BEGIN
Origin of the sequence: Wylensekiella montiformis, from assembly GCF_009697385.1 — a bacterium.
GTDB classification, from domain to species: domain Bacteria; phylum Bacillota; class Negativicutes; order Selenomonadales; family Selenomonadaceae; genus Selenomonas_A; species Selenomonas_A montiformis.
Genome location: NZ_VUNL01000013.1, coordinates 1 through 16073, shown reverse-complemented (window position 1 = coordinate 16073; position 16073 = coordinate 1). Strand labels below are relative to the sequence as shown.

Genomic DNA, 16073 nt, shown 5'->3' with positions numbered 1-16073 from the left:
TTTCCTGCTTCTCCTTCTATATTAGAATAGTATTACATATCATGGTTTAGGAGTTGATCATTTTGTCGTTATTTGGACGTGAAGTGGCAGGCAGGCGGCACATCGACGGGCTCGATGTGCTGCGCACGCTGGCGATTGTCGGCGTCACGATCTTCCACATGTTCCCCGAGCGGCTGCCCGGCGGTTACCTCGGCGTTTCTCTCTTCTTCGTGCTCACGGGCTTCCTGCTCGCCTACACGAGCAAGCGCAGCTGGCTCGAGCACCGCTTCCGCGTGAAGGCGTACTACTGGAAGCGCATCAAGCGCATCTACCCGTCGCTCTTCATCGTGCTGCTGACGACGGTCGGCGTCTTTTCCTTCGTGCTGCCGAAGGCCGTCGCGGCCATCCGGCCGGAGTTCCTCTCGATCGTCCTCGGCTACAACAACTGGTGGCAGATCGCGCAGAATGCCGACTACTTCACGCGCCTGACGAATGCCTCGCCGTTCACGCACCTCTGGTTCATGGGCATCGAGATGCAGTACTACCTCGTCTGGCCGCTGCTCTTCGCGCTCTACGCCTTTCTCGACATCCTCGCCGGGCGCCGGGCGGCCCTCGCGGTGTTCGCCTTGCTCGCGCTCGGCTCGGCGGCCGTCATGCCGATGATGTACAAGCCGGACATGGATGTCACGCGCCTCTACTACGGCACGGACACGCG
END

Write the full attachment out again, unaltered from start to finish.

Origin of the sequence: Wylensekiella montiformis, from assembly GCF_009697385.1 — a bacterium.
GTDB classification, from domain to species: domain Bacteria; phylum Bacillota; class Negativicutes; order Selenomonadales; family Selenomonadaceae; genus Selenomonas_A; species Selenomonas_A montiformis.
Genome location: NZ_VUNL01000013.1, coordinates 1 through 16073, shown reverse-complemented (window position 1 = coordinate 16073; position 16073 = coordinate 1). Strand labels below are relative to the sequence as shown.

Genomic DNA, 16073 nt, shown 5'->3' with positions numbered 1-16073 from the left:
TTTCCTGCTTCTCCTTCTATATTAGAATAGTATTACATATCATGGTTTAGGAGTTGATCATTTTGTCGTTATTTGGACGTGAAGTGGCAGGCAGGCGGCACATCGACGGGCTCGATGTGCTGCGCACGCTGGCGATTGTCGGCGTCACGATCTTCCACATGTTCCCCGAGCGGCTGCCCGGCGGTTACCTCGGCGTTTCTCTCTTCTTCGTGCTCACGGGCTTCCTGCTCGCCTACACGAGCAAGCGCAGCTGGCTCGAGCACCGCTTCCGCGTGAAGGCGTACTACTGGAAGCGCATCAAGCGCATCTACCCGTCGCTCTTCATCGTGCTGCTGACGACGGTCGGCGTCTTTTCCTTCGTGCTGCCGAAGGCCGTCGCGGCCATCCGGCCGGAGTTCCTCTCGATCGTCCTCGGCTACAACAACTGGTGGCAGATCGCGCAGAATGCCGACTACTTCACGCGCCTGACGAATGCCTCGCCGTTCACGCACCTCTGGTTCATGGGCATCGAGATGCAGTACTACCTCGTCTGGCCGCTGCTCTTCGCGCTCTACGCCTTTCTCGACATCCTCGCCGGGCGCCGGGCGGCCCTCGCGGTGTTCGCCTTGCTCGCGCTCGGCTCGGCGGCCGTCATGCCGATGATGTACAAGCCGGACATGGATGTCACGCGCCTCTACTACGGCACGGACACGCG